Perhaps most importantly, the more methodologically sound approach to comparing defense spending based on PPP illustrates that the gap between U.S. expenditure on the one hand and that of Russia and China on the other has closed dramatically over the past 15 years. Today, when taken together, spending by Russia and China is roughly equal to U.S. defense expenditure, with Russia representing a much larger share than previously recognized.



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Re: Rússia
« Responder #664 em: Dezembro 20, 2019, 06:01:47 pm »
There is clear evidence that Russian military hardware received excellent publicity through wartime deployments in the Middle East – and Syria in particular. Russia has been steadily occupying second place in the world’s arms export rankings, just after the USA.
The national defence related exports are reported to bring around US$15 billion annually, with the Middle East share around US$2 billion. The only question that still remains un-answered is, whether the Russian arms dealers are paid in full for the weapons they provide to export customers. There are several media reports – including Russian ones – which estimate the delayed payments or unpaid amounts totalling around US$8 billion. Possibly, payment delays are a result of U.S. sanctions; but, due to the sensitivity of the subject, the whole story will never be uncovered.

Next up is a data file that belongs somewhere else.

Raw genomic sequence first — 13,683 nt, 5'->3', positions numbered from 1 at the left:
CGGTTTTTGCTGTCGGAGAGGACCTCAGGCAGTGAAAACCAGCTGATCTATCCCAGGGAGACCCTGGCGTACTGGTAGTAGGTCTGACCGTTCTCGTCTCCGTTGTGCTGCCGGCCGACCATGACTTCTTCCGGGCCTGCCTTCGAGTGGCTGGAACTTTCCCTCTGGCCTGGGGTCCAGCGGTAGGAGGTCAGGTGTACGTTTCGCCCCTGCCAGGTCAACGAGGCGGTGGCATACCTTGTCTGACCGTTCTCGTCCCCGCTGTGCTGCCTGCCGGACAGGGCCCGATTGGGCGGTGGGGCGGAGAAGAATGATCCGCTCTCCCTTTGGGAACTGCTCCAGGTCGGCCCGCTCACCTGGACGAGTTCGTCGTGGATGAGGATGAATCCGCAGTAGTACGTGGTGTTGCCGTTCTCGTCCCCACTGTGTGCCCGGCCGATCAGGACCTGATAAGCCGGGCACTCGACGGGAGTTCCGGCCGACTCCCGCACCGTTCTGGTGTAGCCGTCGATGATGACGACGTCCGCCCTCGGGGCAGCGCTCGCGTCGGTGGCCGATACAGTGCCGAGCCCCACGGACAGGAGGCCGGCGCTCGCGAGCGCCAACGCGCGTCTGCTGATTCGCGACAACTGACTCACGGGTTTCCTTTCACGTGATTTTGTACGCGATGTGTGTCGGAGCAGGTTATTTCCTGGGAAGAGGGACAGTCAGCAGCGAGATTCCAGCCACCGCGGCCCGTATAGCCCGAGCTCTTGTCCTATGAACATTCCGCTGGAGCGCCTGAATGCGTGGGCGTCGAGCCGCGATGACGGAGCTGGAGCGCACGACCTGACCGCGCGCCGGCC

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Re: Rússia
« Responder #665 em: Dezembro 24, 2019, 06:29:49 pm »
Rússia desligou-se da Internet mundial…e não ficou sem Internet

O Governo russo anunciou esta segunda-feira que se desligou, com sucesso, da Internet Mundial. Isto quer dizer que a Rússia deixou de depender da estrutura de DNS implementada à escala Global e da própria conectividade.

Por agora são apenas testes, que fazem parte do polémico programa RuNet. Será que outros países poderão seguir o mesmo caminho?

O programa RuNet tem como principal objetivo a dependência da Rússia no que diz respeito à conectividade mundial. Além disso, com esta solução de backup, a Rússia tem um plano B no caso de um ciberataque.